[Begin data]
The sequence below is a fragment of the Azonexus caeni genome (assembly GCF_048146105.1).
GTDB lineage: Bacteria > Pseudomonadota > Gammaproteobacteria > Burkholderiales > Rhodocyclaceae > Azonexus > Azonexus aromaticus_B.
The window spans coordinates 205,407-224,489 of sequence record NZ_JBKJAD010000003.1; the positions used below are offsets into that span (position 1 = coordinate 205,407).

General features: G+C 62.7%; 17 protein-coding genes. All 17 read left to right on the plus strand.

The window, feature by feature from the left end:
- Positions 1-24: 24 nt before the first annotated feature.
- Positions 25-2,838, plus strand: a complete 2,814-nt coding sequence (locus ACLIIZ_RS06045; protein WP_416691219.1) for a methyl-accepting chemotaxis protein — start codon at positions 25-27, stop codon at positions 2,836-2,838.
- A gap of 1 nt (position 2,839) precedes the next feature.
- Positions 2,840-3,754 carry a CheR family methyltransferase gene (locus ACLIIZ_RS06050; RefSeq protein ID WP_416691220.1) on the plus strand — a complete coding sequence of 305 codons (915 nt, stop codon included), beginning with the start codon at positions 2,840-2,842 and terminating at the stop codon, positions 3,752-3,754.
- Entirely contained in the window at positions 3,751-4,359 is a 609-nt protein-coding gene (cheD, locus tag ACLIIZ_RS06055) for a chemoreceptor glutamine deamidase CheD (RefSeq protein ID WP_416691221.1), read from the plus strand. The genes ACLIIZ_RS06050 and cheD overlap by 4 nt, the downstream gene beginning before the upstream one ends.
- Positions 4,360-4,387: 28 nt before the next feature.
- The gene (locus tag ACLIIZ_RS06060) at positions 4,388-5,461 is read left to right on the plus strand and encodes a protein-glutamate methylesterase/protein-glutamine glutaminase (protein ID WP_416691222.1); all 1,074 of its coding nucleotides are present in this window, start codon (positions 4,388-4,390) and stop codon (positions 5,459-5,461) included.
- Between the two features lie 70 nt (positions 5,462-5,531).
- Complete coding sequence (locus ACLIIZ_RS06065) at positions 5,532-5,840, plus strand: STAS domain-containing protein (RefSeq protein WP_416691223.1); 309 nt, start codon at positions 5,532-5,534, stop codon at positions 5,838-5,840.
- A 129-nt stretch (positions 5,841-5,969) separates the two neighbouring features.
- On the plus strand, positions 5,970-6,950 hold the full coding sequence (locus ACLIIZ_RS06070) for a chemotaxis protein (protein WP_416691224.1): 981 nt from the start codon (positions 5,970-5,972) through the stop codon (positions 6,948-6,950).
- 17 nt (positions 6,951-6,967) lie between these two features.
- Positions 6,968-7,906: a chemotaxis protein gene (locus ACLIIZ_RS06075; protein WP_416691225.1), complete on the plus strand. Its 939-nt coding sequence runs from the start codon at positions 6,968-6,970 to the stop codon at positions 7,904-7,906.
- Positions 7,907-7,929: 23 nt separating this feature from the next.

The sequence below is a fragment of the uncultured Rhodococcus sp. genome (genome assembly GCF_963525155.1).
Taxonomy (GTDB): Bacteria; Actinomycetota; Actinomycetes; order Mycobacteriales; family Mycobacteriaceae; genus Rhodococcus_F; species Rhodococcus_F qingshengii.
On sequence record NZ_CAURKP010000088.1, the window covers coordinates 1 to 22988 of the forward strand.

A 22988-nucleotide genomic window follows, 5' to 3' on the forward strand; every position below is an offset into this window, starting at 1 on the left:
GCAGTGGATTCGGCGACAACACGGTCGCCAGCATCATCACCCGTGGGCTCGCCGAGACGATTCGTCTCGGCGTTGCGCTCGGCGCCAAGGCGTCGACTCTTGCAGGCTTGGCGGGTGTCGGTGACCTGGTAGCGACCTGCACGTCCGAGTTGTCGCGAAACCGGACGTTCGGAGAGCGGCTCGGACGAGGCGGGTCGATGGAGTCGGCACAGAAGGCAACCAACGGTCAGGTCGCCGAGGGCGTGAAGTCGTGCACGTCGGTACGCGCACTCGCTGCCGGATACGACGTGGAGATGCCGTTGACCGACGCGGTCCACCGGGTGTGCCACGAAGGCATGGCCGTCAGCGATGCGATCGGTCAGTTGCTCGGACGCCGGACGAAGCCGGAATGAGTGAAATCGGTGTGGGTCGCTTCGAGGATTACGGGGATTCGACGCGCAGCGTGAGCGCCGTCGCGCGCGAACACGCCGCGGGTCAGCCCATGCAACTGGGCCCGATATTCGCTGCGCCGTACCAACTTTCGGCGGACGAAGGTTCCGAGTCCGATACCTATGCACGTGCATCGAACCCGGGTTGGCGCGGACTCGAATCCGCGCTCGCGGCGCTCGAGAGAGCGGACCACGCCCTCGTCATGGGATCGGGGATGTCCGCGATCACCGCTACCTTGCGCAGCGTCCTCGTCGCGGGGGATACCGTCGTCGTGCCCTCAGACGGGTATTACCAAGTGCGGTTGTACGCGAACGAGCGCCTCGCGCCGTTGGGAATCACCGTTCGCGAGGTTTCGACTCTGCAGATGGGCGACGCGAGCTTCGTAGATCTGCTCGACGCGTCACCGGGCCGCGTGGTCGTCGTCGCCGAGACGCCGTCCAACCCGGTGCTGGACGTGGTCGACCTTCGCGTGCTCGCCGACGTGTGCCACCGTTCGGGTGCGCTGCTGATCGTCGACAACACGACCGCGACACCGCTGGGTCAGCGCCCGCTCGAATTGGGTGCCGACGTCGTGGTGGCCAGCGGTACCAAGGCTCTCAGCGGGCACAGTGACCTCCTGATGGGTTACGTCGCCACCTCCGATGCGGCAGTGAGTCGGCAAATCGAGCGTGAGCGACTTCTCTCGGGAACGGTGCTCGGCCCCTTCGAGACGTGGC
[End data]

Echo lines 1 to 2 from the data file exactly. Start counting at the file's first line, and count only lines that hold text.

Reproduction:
The sequence below is a fragment of the Azonexus caeni genome (assembly GCF_048146105.1).
GTDB lineage: Bacteria > Pseudomonadota > Gammaproteobacteria > Burkholderiales > Rhodocyclaceae > Azonexus > Azonexus aromaticus_B.